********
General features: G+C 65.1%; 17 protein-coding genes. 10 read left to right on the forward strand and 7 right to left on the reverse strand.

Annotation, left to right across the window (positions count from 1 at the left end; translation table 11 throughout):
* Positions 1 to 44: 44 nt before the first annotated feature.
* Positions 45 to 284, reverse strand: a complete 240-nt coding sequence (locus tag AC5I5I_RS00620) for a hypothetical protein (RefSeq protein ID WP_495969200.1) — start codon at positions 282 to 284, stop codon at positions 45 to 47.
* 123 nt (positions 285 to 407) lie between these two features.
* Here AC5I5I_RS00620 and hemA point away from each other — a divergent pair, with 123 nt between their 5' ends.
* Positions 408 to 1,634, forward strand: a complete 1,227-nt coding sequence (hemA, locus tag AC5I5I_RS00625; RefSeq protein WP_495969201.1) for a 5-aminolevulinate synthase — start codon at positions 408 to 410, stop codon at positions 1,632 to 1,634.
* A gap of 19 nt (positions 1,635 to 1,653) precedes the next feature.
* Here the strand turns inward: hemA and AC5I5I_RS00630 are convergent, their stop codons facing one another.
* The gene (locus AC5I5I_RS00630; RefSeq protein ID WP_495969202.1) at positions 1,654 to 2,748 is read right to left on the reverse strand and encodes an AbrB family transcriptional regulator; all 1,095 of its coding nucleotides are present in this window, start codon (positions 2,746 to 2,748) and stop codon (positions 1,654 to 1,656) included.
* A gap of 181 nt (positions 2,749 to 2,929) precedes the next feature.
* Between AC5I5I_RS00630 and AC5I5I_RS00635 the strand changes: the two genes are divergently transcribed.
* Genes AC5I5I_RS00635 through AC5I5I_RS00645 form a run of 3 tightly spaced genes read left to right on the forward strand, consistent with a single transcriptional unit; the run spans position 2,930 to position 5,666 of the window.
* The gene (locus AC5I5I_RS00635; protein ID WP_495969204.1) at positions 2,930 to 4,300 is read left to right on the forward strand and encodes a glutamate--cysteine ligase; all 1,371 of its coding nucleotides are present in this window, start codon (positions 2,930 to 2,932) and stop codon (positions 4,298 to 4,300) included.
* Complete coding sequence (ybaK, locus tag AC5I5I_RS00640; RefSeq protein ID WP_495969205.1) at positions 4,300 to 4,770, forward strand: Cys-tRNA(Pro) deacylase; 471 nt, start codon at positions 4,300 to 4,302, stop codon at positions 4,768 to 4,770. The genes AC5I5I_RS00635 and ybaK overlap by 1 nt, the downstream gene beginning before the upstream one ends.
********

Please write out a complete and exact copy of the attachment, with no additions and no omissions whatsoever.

General features: G+C 65.1%; 17 protein-coding genes. 10 read left to right on the forward strand and 7 right to left on the reverse strand.

Annotation, left to right across the window (positions count from 1 at the left end; translation table 11 throughout):
* Positions 1 to 44: 44 nt before the first annotated feature.
* Positions 45 to 284, reverse strand: a complete 240-nt coding sequence (locus tag AC5I5I_RS00620) for a hypothetical protein (RefSeq protein ID WP_495969200.1) — start codon at positions 282 to 284, stop codon at positions 45 to 47.
* 123 nt (positions 285 to 407) lie between these two features.
* Here AC5I5I_RS00620 and hemA point away from each other — a divergent pair, with 123 nt between their 5' ends.
* Positions 408 to 1,634, forward strand: a complete 1,227-nt coding sequence (hemA, locus tag AC5I5I_RS00625; RefSeq protein WP_495969201.1) for a 5-aminolevulinate synthase — start codon at positions 408 to 410, stop codon at positions 1,632 to 1,634.
* A gap of 19 nt (positions 1,635 to 1,653) precedes the next feature.
* Here the strand turns inward: hemA and AC5I5I_RS00630 are convergent, their stop codons facing one another.
* The gene (locus AC5I5I_RS00630; RefSeq protein ID WP_495969202.1) at positions 1,654 to 2,748 is read right to left on the reverse strand and encodes an AbrB family transcriptional regulator; all 1,095 of its coding nucleotides are present in this window, start codon (positions 2,746 to 2,748) and stop codon (positions 1,654 to 1,656) included.
* A gap of 181 nt (positions 2,749 to 2,929) precedes the next feature.
* Between AC5I5I_RS00630 and AC5I5I_RS00635 the strand changes: the two genes are divergently transcribed.
* Genes AC5I5I_RS00635 through AC5I5I_RS00645 form a run of 3 tightly spaced genes read left to right on the forward strand, consistent with a single transcriptional unit; the run spans position 2,930 to position 5,666 of the window.
* The gene (locus AC5I5I_RS00635; protein ID WP_495969204.1) at positions 2,930 to 4,300 is read left to right on the forward strand and encodes a glutamate--cysteine ligase; all 1,371 of its coding nucleotides are present in this window, start codon (positions 2,930 to 2,932) and stop codon (positions 4,298 to 4,300) included.
* Complete coding sequence (ybaK, locus tag AC5I5I_RS00640; RefSeq protein ID WP_495969205.1) at positions 4,300 to 4,770, forward strand: Cys-tRNA(Pro) deacylase; 471 nt, start codon at positions 4,300 to 4,302, stop codon at positions 4,768 to 4,770. The genes AC5I5I_RS00635 and ybaK overlap by 1 nt, the downstream gene beginning before the upstream one ends.